The Occupy Central with Peace and Love movement is a civil movement that protests the course of the 2014 Hong Kong electoral reform. Its most recent round of protests, which began on September 28th in Hong Kong, has permeated nearly every channel of Western news. Given the strict self-censoring nature of state-owned Chinese news and media, opinions on the Occupy Central protests from within China can largely only be gleamed from social media. It should, however, be noted that it is suspected that the Chinese government extends censorship practices to social media.
In his piece on the Occupy Central movement, David Wertime writes that the Occupy Central protests have gained “wide admiration among Western observers for their peacefulness, their cleanliness and their democratic aspirations” though the consensus emerging amongst Chinese netizens is that protesters “are more worth of derision, or at least skepticism, than applause”. Wertime notes that despite many items related to the protest being censored in mainland China and that mainstream Chinese media has been mostly mute on the topic, “it’s easy to find discussion of Hong Kong on major Chinese social media platforms”.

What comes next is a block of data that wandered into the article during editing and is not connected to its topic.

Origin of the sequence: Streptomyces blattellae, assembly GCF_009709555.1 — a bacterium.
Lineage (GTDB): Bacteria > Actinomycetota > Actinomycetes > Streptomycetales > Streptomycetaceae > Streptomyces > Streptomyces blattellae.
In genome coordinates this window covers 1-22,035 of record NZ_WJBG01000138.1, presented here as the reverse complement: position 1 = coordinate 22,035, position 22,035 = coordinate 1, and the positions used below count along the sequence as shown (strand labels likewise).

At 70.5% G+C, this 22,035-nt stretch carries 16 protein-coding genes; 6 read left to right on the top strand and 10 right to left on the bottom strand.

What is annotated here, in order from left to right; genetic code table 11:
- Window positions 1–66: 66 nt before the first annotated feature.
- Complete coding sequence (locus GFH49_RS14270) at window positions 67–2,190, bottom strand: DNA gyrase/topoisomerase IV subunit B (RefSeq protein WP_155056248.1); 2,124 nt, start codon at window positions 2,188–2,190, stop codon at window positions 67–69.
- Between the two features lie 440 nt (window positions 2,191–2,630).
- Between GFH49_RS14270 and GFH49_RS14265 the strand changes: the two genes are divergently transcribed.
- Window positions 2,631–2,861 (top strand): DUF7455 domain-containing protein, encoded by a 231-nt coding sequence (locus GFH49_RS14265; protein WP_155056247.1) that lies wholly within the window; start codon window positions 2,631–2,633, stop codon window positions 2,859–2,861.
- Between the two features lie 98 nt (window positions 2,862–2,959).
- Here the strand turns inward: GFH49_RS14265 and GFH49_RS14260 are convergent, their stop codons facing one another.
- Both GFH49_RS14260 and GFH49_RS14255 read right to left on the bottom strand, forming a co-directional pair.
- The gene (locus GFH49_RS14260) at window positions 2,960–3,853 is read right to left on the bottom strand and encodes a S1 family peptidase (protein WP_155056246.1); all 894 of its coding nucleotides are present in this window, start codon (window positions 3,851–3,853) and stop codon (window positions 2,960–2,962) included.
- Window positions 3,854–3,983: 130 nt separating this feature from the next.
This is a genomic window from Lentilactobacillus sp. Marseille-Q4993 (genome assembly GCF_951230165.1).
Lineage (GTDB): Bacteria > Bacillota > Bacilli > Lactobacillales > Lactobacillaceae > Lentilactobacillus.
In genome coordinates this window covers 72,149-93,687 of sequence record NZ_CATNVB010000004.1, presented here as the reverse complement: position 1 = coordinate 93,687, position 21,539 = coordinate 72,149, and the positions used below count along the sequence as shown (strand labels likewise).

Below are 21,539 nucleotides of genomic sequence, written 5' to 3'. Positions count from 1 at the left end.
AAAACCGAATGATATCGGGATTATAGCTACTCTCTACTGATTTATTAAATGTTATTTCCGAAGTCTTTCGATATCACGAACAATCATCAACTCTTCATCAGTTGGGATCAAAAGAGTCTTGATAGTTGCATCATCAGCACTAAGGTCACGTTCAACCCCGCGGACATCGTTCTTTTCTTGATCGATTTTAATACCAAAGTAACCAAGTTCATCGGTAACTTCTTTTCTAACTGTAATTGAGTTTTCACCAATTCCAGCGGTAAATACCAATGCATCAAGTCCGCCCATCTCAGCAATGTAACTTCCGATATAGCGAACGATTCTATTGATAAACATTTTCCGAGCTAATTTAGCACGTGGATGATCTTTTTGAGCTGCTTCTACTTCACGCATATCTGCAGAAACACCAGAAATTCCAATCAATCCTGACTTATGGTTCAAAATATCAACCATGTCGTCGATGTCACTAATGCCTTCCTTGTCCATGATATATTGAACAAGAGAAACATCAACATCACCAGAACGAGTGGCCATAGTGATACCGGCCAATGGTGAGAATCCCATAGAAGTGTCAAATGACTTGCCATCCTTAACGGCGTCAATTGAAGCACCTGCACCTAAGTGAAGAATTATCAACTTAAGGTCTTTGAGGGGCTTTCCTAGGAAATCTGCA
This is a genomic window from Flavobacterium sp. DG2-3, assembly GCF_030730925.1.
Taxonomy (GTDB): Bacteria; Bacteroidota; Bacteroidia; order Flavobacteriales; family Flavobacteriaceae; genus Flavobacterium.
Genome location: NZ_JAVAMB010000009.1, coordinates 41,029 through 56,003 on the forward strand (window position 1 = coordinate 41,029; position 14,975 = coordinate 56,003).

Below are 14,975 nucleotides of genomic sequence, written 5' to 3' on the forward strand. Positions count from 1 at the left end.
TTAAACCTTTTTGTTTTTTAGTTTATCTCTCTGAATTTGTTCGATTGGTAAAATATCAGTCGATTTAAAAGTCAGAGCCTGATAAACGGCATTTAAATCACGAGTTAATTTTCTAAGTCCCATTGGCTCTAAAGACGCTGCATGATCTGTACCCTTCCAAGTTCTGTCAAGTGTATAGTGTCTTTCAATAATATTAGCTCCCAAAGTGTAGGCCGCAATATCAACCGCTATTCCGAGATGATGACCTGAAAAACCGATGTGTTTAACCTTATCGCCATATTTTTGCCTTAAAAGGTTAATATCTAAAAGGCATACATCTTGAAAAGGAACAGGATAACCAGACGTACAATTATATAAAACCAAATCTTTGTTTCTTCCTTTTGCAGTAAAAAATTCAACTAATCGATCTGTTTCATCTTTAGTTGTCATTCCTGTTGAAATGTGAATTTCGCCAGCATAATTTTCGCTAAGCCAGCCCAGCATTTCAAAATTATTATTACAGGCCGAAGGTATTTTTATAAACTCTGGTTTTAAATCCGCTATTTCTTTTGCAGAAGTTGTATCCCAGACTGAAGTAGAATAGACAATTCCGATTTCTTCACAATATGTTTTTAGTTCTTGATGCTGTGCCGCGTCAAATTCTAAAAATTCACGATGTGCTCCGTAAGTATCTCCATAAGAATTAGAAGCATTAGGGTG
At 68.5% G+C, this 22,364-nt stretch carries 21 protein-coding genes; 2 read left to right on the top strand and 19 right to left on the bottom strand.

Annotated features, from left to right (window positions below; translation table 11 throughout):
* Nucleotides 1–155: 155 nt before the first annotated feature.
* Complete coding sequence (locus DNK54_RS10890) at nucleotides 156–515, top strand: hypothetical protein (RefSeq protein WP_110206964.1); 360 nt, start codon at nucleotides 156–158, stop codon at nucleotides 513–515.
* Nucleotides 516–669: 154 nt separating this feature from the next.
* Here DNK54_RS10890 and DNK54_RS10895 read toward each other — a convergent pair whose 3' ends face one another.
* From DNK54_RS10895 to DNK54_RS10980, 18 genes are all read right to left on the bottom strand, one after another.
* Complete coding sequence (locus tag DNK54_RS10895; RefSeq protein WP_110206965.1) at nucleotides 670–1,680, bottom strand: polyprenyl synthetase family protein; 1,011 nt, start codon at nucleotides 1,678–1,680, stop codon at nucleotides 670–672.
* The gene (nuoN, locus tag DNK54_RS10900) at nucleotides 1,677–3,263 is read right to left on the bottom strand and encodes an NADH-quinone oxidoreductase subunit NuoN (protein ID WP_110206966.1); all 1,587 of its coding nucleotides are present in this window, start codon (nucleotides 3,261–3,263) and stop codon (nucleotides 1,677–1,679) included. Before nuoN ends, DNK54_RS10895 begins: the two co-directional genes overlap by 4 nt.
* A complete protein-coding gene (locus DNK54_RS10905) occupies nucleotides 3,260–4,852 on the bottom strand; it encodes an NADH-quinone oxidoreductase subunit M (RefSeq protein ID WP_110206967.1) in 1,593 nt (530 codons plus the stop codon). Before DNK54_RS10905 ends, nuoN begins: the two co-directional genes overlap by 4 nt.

Wertime examines Weibo, China’s answer to Twitter, as a barometer for mainland Chinese popular opinion. Wertime claims that “anti-protest arguments espousing order, loyalty, and patriotism (or nationalism) are easy to find”. The author draws attention to John Ross, a British academic affiliated with the prestigious Renmin University of China, who wrote on Weibo that Western media coverage of the protests have been “too hypocritical” and that “during its colonial rule the U.K. had never permitted Hong Kongers to vote for the head of their government.” Wertime reports that that Ross’s Weibo posts where extremely popular, having been shared by over 133,000 accounts to date and garnering mass support. The author claims that while it might be tempting to accredit strong anti-protest sentiments on Weibo to Chinese state censorship of social media, mainland antipathy towards Hong Kong’s pro-democracy sentiments have been growing for some time. Wertime elaborates that Hong Kong’s suffrage movement is perceived by mainland Chinese as an attempt to push the mainland away, exacerbating the friction, apprehension and lack of understanding between Hong Kongers and mainlanders.
While Wertimer highlights how the recent protests have exacerbated the mainland’s precarious relationship with Hong Kong, he notes that there are also abundant, albeit sometimes muted, Occupy supporters within the mainland.
The opinions expressed in the article summary above are the opinions of the author alone and not that of Global Summitry or its staff, editors and or advisers.
Wertime, David. “In China, Shrugs and Sneers for Hong Kong Protesters”. Foreign Policy. 2 October 2014. Foreign Policy Web.